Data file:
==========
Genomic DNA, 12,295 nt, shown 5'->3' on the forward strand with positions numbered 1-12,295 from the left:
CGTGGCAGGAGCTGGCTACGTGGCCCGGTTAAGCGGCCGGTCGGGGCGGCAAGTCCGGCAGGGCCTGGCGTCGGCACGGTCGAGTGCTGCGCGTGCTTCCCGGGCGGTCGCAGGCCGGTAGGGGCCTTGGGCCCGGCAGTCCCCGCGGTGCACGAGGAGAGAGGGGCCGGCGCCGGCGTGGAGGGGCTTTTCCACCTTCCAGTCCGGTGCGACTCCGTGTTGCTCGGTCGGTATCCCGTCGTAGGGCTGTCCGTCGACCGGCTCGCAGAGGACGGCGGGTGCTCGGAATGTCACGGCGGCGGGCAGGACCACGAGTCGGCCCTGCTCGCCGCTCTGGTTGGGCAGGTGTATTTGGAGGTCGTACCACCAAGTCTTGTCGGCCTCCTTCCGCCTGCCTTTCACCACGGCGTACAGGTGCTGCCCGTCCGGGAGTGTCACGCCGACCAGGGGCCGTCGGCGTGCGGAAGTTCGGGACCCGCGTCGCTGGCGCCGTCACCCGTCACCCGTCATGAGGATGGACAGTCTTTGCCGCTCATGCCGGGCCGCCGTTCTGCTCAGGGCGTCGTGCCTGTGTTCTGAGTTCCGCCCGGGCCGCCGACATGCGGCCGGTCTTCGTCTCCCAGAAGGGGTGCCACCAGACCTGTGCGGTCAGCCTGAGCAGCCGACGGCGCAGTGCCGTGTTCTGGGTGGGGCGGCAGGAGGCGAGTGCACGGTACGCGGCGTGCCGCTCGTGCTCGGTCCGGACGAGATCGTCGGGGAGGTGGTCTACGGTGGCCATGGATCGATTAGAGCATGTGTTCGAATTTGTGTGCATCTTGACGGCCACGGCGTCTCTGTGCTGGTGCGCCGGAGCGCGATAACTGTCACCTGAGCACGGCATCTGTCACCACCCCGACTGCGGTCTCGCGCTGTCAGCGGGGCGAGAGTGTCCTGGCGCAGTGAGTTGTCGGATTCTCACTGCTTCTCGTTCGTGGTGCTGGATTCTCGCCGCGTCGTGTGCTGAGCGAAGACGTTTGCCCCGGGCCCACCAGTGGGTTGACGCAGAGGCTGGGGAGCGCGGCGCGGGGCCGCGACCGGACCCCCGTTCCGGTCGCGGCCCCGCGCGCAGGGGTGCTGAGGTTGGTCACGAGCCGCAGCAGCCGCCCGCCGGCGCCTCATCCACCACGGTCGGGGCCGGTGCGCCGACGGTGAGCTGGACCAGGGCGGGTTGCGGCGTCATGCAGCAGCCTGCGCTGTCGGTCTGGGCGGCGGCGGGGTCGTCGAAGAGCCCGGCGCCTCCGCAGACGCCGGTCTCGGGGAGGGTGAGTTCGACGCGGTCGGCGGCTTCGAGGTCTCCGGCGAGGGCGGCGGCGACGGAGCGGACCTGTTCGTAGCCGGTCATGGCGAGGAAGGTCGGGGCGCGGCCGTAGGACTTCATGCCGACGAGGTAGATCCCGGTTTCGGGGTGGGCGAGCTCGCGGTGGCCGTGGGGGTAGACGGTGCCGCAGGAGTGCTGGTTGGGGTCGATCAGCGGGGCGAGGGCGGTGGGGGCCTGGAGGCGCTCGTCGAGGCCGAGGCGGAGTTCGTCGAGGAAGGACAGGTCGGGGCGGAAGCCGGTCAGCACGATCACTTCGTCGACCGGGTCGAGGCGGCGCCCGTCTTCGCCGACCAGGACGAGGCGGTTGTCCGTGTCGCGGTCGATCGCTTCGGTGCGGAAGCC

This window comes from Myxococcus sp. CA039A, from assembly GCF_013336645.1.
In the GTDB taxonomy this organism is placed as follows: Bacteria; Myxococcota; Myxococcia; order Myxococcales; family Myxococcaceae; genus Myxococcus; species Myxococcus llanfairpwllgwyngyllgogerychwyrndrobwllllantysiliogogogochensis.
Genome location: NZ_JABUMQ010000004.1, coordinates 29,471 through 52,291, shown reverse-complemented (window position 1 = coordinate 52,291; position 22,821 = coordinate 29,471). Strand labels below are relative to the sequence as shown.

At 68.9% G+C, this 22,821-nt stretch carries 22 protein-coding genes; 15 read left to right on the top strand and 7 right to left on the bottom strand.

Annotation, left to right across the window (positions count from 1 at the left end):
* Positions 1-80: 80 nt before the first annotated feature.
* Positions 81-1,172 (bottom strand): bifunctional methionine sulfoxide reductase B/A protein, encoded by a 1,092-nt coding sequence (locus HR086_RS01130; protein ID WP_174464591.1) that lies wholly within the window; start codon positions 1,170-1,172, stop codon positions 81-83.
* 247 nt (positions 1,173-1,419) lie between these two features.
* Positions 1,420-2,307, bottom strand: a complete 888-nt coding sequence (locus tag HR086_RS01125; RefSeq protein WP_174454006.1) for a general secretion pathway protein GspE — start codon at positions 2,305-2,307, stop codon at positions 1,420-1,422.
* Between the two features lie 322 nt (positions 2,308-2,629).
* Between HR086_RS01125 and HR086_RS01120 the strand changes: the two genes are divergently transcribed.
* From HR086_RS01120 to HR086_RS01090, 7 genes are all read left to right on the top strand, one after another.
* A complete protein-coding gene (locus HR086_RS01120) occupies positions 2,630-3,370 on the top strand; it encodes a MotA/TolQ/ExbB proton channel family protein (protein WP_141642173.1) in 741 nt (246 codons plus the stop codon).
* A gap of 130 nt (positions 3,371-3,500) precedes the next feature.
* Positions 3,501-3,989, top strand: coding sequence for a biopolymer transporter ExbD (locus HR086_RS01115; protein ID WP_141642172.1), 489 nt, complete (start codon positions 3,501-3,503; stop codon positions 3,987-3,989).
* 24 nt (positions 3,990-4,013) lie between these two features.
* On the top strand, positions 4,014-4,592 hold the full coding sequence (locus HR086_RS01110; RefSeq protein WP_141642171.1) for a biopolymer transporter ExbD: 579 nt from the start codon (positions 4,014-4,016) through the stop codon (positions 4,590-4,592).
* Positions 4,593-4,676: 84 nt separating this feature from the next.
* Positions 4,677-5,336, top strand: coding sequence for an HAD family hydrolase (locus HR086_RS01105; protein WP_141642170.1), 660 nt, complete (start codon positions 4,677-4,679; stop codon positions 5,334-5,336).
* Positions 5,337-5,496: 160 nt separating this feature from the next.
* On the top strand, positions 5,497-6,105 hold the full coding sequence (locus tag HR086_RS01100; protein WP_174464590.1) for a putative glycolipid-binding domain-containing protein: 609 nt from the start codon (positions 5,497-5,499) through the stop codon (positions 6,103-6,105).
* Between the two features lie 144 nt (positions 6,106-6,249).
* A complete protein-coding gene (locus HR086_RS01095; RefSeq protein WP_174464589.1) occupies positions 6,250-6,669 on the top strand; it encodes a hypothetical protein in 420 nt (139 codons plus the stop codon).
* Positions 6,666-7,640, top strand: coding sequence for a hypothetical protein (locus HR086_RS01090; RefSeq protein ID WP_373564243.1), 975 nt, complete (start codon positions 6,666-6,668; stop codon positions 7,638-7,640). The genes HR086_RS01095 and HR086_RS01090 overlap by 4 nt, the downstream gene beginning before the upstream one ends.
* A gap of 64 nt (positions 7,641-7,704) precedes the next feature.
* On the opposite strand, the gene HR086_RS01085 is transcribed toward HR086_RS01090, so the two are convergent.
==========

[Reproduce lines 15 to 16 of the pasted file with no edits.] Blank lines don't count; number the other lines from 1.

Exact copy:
* A complete protein-coding gene (locus HR086_RS01120) occupies positions 2,630-3,370 on the top strand; it encodes a MotA/TolQ/ExbB proton channel family protein (protein WP_141642173.1) in 741 nt (246 codons plus the stop codon).
* A gap of 130 nt (positions 3,371-3,500) precedes the next feature.